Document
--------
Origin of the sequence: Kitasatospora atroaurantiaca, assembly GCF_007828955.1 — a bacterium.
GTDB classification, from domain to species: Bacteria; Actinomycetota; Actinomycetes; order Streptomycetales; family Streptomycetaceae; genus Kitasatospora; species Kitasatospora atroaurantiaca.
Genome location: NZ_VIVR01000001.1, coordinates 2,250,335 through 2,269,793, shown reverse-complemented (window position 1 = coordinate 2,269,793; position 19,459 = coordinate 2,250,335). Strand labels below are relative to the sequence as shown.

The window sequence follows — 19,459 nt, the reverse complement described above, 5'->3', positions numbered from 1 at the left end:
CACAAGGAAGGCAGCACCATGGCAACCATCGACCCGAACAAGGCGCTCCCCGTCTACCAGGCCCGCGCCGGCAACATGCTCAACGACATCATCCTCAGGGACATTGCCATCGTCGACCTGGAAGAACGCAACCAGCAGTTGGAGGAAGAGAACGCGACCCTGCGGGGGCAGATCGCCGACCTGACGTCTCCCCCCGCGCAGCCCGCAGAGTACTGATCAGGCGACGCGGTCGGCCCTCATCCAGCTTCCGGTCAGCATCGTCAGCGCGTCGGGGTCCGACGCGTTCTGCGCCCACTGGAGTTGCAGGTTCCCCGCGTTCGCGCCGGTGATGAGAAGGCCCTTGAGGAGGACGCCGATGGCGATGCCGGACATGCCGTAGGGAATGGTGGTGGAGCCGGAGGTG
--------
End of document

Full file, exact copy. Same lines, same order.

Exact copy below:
Origin of the sequence: Kitasatospora atroaurantiaca, assembly GCF_007828955.1 — a bacterium.
GTDB classification, from domain to species: Bacteria; Actinomycetota; Actinomycetes; order Streptomycetales; family Streptomycetaceae; genus Kitasatospora; species Kitasatospora atroaurantiaca.
Genome location: NZ_VIVR01000001.1, coordinates 2,250,335 through 2,269,793, shown reverse-complemented (window position 1 = coordinate 2,269,793; position 19,459 = coordinate 2,250,335). Strand labels below are relative to the sequence as shown.

The window sequence follows — 19,459 nt, the reverse complement described above, 5'->3', positions numbered from 1 at the left end:
CACAAGGAAGGCAGCACCATGGCAACCATCGACCCGAACAAGGCGCTCCCCGTCTACCAGGCCCGCGCCGGCAACATGCTCAACGACATCATCCTCAGGGACATTGCCATCGTCGACCTGGAAGAACGCAACCAGCAGTTGGAGGAAGAGAACGCGACCCTGCGGGGGCAGATCGCCGACCTGACGTCTCCCCCCGCGCAGCCCGCAGAGTACTGATCAGGCGACGCGGTCGGCCCTCATCCAGCTTCCGGTCAGCATCGTCAGCGCGTCGGGGTCCGACGCGTTCTGCGCCCACTGGAGTTGCAGGTTCCCCGCGTTCGCGCCGGTGATGAGAAGGCCCTTGAGGAGGACGCCGATGGCGATGCCGGACATGCCGTAGGGAATGGTGGTGGAGCCGGAGGTG